The concept of progress is in itself a relatively new thing, an idea that became popular during the Industrial Revolution when science and technology were changing everyday life — and theoretically improving it — at an almost unbelievable pace.
Up until then, history passed pretty much without the thought of the human race going anywhere… we simply were. The idea that humanity and society are improving over the centuries, and will continue to get better and better, is a teaching of the philosophers of the Industrial Age.
The institutional church’s reactions to this teaching are interesting to note. According to the Gonzalez history, the Catholic hierarchy (Popes etc) tended to react to change with “futile attempts to return to the past” (vol 2, p. 281). Protestant churches, on the other hand, tried to interpret the faith in new ways, with a new frame of mind, in essence adapting the faith to the surrounding culture and looking to the future — looking for progress within the church and within religion.
Tell me what you all think of this: is it possible both churches got it wrong? What if neither approach is true to God?
As a lifelong Protestant it seems to me the reactionary approach the Catholic Church took isn’t appropriate or effective, and results in the church becoming irrelevant to everyday life (perhaps someone raised in the faith could shed some light on this?) But what if the Protestants got it wrong too?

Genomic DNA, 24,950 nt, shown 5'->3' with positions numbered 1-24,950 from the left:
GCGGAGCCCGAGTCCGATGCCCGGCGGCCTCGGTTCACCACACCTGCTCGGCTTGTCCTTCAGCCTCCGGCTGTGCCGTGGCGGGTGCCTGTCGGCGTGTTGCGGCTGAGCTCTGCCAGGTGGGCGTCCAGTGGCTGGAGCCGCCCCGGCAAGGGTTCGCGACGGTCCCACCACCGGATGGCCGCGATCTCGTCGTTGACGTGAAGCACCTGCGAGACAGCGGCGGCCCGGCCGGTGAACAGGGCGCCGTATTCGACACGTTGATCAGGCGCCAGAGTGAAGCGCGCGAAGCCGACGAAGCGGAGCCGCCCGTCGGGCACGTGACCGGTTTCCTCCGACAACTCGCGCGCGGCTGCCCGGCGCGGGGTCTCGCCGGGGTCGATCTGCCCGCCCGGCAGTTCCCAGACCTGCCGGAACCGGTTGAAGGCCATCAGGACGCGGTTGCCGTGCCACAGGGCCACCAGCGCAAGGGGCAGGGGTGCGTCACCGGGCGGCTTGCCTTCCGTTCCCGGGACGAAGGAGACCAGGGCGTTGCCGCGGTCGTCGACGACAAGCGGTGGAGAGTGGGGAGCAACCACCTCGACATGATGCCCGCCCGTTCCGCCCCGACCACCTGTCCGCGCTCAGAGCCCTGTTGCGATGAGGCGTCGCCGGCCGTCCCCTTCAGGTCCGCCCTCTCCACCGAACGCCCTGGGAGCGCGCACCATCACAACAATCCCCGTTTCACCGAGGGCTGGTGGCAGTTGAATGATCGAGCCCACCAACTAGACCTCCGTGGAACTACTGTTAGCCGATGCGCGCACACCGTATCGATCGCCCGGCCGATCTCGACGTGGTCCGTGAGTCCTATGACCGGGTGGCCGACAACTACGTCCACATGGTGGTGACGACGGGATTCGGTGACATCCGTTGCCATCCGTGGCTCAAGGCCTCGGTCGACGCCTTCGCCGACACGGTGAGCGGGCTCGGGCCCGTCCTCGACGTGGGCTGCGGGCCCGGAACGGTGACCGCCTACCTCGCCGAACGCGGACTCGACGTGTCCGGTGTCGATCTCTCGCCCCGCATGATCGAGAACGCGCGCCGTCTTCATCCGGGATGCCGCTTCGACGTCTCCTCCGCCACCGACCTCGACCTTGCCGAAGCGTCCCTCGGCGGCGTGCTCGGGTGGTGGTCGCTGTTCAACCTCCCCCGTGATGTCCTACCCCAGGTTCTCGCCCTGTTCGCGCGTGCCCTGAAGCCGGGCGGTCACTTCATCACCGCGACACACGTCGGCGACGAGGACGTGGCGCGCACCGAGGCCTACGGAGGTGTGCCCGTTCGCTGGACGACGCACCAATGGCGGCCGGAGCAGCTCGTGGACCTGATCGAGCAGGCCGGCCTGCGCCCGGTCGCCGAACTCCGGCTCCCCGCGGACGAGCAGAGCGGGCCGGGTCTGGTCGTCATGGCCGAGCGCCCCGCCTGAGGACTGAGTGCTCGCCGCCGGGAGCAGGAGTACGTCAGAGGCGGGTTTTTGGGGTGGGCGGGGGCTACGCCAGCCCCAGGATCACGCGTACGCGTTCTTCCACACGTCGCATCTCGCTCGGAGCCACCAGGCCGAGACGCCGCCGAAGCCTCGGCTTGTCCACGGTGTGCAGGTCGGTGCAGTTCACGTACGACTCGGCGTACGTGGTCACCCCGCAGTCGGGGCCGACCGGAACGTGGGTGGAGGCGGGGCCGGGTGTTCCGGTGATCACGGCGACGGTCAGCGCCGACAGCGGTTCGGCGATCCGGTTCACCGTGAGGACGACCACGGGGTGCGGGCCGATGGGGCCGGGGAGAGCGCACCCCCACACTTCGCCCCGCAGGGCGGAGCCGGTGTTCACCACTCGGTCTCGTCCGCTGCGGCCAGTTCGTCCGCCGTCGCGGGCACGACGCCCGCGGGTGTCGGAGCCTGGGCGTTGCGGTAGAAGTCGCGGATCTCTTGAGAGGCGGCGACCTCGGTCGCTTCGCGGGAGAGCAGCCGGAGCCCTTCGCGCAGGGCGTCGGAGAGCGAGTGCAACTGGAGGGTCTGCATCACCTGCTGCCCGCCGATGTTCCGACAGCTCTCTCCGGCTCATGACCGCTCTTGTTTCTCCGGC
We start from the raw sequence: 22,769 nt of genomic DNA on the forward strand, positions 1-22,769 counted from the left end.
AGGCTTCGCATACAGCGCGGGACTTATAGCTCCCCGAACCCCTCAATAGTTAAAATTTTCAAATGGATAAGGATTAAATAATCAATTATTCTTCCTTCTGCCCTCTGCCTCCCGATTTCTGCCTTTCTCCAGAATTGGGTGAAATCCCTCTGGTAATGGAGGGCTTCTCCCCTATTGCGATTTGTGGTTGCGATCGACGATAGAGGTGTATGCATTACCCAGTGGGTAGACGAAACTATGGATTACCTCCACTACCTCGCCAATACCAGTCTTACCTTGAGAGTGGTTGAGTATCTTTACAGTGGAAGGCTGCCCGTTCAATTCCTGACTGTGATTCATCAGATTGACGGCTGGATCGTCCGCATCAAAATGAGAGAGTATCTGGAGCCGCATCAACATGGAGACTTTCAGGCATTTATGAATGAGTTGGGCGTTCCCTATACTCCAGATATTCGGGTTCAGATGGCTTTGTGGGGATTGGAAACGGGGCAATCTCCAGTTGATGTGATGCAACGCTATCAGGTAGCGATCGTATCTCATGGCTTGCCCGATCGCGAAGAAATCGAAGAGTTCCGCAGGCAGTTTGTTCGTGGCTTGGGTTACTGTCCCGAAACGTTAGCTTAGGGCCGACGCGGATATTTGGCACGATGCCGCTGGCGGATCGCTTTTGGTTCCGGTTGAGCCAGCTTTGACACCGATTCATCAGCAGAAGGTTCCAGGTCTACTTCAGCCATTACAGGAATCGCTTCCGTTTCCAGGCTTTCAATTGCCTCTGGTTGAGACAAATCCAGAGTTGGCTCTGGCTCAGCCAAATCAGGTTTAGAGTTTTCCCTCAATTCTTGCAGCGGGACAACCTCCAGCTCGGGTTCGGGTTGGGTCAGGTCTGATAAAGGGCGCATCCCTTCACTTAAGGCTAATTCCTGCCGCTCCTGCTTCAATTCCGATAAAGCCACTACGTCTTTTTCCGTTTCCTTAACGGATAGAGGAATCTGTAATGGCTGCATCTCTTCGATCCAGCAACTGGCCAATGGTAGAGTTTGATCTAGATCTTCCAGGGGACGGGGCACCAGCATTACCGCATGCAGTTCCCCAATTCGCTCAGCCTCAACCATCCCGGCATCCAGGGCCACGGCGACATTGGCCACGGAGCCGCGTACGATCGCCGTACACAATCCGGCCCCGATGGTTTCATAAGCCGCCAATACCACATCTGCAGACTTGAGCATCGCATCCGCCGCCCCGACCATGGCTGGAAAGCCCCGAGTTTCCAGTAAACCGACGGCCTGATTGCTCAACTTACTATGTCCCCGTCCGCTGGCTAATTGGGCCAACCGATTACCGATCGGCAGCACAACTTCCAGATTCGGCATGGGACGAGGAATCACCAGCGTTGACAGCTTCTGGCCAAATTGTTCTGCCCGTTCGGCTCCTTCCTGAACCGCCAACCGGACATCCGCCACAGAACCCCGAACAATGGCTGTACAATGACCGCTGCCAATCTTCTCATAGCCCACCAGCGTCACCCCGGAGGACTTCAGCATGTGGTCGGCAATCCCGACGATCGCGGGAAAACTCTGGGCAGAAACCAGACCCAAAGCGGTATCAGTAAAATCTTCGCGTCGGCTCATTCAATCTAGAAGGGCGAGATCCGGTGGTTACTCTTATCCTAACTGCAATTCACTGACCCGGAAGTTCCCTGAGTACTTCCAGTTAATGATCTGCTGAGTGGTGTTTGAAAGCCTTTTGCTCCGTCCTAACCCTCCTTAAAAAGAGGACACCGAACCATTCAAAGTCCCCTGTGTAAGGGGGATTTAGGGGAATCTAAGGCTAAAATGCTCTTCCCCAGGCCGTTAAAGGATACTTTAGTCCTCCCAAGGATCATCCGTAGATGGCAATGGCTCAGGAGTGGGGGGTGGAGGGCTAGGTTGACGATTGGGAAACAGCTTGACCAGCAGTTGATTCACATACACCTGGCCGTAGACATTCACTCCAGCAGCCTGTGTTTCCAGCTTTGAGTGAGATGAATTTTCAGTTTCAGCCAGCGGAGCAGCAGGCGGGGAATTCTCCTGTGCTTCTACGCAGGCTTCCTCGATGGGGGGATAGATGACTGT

What if the concept of social progress is an illusion? What if change is merely change? How can we know if any particular change is for the better? How can we know if any particular change will be permanent (as it must be if it’s going to be a stepping-stone for progress)?
What if change is merely one more expression of the Creator’s infinite variety? In a world where no two flowers are exactly the same, and no two snowflakes are exactly the same, and no two people are exactly the same, why should we expect all change to be aimed in one direction? What if change is just another color in the palette of life?
Perhaps we’re just supposed to ride the waves of change like a surfer rides the waves of the ocean. What if that’s what faith is really all about — being able to ride the waves without fear, with a joyful “cowabunga!” knowing we’re safe in the hands of a loving Eternal One? Maybe that’s what the church is supposed to be teaching us…?
– written 8/14/07 at Changes in Attitudes, Avon, Hatteras, NC